Beginning Android Studio 3. ImageButton (With Selector)

Introduction

Welcome to the third tutorial in the Beginning Android Studio series. In the last episode, you learned about textviews and inputs. This time we will go through the component ImageButton and see what we can do with it. Here's what we will be creating:

 

Getting started

We will need two images for this mission, one for the normal state, and one for the pressed state. I will be using these two images:

The left image will be used as the normal state, and the sad face will be used as the pressed state, given the names happyface.png respective sadface.png. Drop your images in app/res/drawable/. When you're done with that, right click on the drawable folder and select New -> Drawable Resource File and type in "clickbutton.xml" in the File Name field.

This file will control the states of our ImageButton that we will create soon:

<?xml version="1.0" encoding="utf-8"?>
<selector xmlns:android="http://schemas.android.com/apk/res/android">
    <item android:state_pressed="true" android:drawable="@drawable/sadface" />
    <item android:drawable="@drawable/happyface" />
</selector>

 

If you examine the code, it's pretty self explanatory. The focus is on the two item lines. When the button is pressed, we want the sadface to show up, which is determined by android:state_pressed="true" and android:drawable="@drawable/sadface". @drawable/sadface is just the location to your image. The line below is the default state, when no other state is given, therefore we don't need to put any "android:state_somestate" in there.

That's it for our drawable folder, let's switch focus to activity_main.xml in the layout folder. Locate ImageButton in the Palette to the left, and drag it out to the screen. When you drop it, a window will pop up. Expand Project and choose the file we created, clickbutton, and press OK.

Notice the gray area around the button? I'm not a fan of that either. Good thing is that we can remove it! Get into Text mode (bottom left, click on the Text tab) so we can change the code. Inside your ImageButton here, add the line:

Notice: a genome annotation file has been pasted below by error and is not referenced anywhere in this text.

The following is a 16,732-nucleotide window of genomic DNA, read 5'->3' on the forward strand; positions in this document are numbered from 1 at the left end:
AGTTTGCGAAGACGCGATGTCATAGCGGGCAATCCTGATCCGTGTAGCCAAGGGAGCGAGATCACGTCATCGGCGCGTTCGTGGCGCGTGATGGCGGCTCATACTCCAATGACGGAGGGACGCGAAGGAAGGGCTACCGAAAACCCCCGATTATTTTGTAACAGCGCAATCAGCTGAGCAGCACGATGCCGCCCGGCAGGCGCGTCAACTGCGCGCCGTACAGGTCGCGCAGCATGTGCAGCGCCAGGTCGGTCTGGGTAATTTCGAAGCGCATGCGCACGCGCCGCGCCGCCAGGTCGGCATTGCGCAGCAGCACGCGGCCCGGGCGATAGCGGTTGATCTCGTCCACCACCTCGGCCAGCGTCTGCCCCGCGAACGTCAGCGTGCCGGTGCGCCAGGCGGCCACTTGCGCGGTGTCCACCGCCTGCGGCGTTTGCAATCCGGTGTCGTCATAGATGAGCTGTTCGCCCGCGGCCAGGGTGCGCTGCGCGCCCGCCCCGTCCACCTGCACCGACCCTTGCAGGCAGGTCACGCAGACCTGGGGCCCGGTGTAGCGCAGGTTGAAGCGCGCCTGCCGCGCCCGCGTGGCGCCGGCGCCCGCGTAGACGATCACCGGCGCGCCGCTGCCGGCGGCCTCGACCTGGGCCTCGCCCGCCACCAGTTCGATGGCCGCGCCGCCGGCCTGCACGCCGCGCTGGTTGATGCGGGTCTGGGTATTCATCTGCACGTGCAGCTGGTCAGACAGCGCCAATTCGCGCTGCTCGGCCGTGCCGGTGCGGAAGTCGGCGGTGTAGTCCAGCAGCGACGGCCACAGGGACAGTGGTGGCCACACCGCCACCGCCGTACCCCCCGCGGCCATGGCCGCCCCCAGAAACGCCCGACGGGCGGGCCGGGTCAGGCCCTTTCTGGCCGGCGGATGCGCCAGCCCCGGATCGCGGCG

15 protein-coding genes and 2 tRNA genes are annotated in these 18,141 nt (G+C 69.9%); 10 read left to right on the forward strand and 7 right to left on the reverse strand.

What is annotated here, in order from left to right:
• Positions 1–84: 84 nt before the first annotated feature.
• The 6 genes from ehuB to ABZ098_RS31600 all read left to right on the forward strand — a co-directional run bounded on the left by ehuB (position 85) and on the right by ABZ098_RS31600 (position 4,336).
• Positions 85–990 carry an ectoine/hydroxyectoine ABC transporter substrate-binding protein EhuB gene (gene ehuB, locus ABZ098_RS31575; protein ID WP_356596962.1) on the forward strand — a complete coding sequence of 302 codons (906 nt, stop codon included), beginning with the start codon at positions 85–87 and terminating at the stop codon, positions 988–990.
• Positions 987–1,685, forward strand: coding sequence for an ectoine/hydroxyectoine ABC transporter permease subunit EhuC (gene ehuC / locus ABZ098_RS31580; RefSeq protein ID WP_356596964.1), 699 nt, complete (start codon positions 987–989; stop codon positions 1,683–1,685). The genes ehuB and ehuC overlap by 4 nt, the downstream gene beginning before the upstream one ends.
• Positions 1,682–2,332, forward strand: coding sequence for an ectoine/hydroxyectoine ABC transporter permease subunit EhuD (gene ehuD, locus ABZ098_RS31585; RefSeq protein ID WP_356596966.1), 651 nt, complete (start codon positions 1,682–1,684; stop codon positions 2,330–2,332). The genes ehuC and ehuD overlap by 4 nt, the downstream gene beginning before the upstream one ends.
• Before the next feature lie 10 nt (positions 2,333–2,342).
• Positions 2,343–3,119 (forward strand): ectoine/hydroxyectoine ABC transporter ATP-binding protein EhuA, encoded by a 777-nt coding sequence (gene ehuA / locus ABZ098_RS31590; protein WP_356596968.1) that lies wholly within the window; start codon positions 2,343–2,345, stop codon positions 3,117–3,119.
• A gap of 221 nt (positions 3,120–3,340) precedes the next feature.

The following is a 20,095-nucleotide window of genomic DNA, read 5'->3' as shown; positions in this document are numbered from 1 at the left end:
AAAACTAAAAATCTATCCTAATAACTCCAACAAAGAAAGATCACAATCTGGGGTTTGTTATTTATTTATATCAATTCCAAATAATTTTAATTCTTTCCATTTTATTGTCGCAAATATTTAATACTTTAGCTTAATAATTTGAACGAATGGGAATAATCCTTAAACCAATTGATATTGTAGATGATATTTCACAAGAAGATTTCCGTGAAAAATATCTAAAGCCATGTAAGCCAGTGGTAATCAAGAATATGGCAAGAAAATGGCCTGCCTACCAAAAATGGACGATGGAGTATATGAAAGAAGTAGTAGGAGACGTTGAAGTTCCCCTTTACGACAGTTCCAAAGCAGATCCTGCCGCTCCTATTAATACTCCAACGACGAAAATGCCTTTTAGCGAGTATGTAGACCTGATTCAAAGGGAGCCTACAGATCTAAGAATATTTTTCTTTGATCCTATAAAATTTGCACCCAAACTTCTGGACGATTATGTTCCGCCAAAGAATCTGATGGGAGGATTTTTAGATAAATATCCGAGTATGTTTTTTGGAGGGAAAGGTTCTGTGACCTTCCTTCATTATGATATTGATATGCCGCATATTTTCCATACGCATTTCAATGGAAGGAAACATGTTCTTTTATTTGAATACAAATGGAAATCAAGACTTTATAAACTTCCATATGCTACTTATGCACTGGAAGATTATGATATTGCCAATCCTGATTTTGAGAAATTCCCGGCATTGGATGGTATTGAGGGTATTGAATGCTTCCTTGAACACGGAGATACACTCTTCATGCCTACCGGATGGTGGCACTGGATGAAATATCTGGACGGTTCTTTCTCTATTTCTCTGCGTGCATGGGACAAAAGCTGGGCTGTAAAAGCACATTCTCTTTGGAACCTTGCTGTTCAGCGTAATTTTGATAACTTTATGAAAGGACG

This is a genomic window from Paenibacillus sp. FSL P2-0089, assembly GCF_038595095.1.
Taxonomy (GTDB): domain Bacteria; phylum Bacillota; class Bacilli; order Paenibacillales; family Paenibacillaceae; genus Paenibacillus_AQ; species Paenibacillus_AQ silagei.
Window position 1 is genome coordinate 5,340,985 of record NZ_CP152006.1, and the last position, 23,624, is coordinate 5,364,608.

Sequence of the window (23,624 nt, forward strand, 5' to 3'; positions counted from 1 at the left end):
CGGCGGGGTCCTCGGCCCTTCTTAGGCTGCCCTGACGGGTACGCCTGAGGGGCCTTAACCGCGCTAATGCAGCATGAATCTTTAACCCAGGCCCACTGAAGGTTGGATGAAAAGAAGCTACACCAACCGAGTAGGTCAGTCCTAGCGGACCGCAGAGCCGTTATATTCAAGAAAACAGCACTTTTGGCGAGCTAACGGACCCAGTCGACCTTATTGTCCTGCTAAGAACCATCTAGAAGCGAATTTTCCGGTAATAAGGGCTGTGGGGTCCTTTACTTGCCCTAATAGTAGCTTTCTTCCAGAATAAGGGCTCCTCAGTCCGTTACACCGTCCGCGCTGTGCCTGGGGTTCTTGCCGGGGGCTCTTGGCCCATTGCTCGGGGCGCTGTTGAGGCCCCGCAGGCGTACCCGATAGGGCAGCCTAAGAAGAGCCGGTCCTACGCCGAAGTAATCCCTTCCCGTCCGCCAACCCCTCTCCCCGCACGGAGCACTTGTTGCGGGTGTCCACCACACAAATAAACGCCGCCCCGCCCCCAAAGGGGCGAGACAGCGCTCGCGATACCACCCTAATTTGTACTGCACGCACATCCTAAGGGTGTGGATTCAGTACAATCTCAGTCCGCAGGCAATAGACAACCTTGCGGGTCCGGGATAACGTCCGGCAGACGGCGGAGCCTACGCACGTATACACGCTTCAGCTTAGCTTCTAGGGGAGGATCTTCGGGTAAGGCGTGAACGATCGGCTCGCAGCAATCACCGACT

android:background="@null"

to tell Android that we don't want this element to have a background. And the gray area disappeared. Here's my ImageButton:

    <ImageButton
        android:id="@+id/imageButton"
        android:layout_width="wrap_content"
        android:layout_height="wrap_content"
        android:layout_centerInParent="true"
        android:background="@null"
        app:srcCompat="@drawable/clickbutton" />

 

If you looked at the video, I got something more planned for us today. When the button is clicked, there's a text popping up saying "ouch" because you beat the poor face when you click on it. I'm adding the TextView to our app:

    <TextView
        android:id="@+id/textView"
        android:layout_width="match_parent"
        android:layout_height="wrap_content"
        android:layout_alignParentTop="true"
        android:layout_marginTop="103dp"
        android:gravity="center"
        android:textSize="30sp" />

 

How do I center the text horizontally? You may ask. Well, the line android:layout_width="match_parent" will make the text occupy the whole screen horizontally, And to make the text appear in the middle of the textfield, the line android:gravity="center" is added. Here's our full activity_main.xml file:

<?xml version="1.0" encoding="utf-8"?>
<RelativeLayout
    xmlns:android="http://schemas.android.com/apk/res/android"
    xmlns:app="http://schemas.android.com/apk/res-auto"
    xmlns:tools="http://schemas.android.com/tools"
    android:layout_width="match_parent"